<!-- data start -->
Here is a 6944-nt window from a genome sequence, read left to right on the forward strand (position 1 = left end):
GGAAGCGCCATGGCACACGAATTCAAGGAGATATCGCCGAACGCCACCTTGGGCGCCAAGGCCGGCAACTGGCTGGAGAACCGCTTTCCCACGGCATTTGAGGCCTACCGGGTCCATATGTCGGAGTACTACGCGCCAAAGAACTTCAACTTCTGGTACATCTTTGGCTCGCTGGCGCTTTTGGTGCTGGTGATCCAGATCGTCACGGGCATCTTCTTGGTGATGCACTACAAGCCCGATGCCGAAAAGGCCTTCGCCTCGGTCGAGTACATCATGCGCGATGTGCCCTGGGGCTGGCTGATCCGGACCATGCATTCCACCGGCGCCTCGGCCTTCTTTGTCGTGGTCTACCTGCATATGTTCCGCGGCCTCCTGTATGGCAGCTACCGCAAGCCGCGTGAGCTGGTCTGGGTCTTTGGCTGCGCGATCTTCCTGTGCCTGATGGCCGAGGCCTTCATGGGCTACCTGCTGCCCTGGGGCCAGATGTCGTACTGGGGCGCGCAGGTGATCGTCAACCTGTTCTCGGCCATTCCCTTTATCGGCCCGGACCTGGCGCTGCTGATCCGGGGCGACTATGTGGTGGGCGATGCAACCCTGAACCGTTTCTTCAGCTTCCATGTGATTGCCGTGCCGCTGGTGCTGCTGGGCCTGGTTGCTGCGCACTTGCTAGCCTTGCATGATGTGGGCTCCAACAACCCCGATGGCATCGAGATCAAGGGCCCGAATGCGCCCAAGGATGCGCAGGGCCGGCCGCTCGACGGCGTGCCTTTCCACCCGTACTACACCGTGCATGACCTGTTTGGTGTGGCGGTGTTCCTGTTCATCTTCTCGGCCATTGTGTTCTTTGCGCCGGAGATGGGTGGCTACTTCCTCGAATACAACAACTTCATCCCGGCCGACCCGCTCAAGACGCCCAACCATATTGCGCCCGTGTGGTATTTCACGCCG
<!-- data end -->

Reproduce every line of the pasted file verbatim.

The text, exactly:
Here is a 6944-nt window from a genome sequence, read left to right on the forward strand (position 1 = left end):
GGAAGCGCCATGGCACACGAATTCAAGGAGATATCGCCGAACGCCACCTTGGGCGCCAAGGCCGGCAACTGGCTGGAGAACCGCTTTCCCACGGCATTTGAGGCCTACCGGGTCCATATGTCGGAGTACTACGCGCCAAAGAACTTCAACTTCTGGTACATCTTTGGCTCGCTGGCGCTTTTGGTGCTGGTGATCCAGATCGTCACGGGCATCTTCTTGGTGATGCACTACAAGCCCGATGCCGAAAAGGCCTTCGCCTCGGTCGAGTACATCATGCGCGATGTGCCCTGGGGCTGGCTGATCCGGACCATGCATTCCACCGGCGCCTCGGCCTTCTTTGTCGTGGTCTACCTGCATATGTTCCGCGGCCTCCTGTATGGCAGCTACCGCAAGCCGCGTGAGCTGGTCTGGGTCTTTGGCTGCGCGATCTTCCTGTGCCTGATGGCCGAGGCCTTCATGGGCTACCTGCTGCCCTGGGGCCAGATGTCGTACTGGGGCGCGCAGGTGATCGTCAACCTGTTCTCGGCCATTCCCTTTATCGGCCCGGACCTGGCGCTGCTGATCCGGGGCGACTATGTGGTGGGCGATGCAACCCTGAACCGTTTCTTCAGCTTCCATGTGATTGCCGTGCCGCTGGTGCTGCTGGGCCTGGTTGCTGCGCACTTGCTAGCCTTGCATGATGTGGGCTCCAACAACCCCGATGGCATCGAGATCAAGGGCCCGAATGCGCCCAAGGATGCGCAGGGCCGGCCGCTCGACGGCGTGCCTTTCCACCCGTACTACACCGTGCATGACCTGTTTGGTGTGGCGGTGTTCCTGTTCATCTTCTCGGCCATTGTGTTCTTTGCGCCGGAGATGGGTGGCTACTTCCTCGAATACAACAACTTCATCCCGGCCGACCCGCTCAAGACGCCCAACCATATTGCGCCCGTGTGGTATTTCACGCCG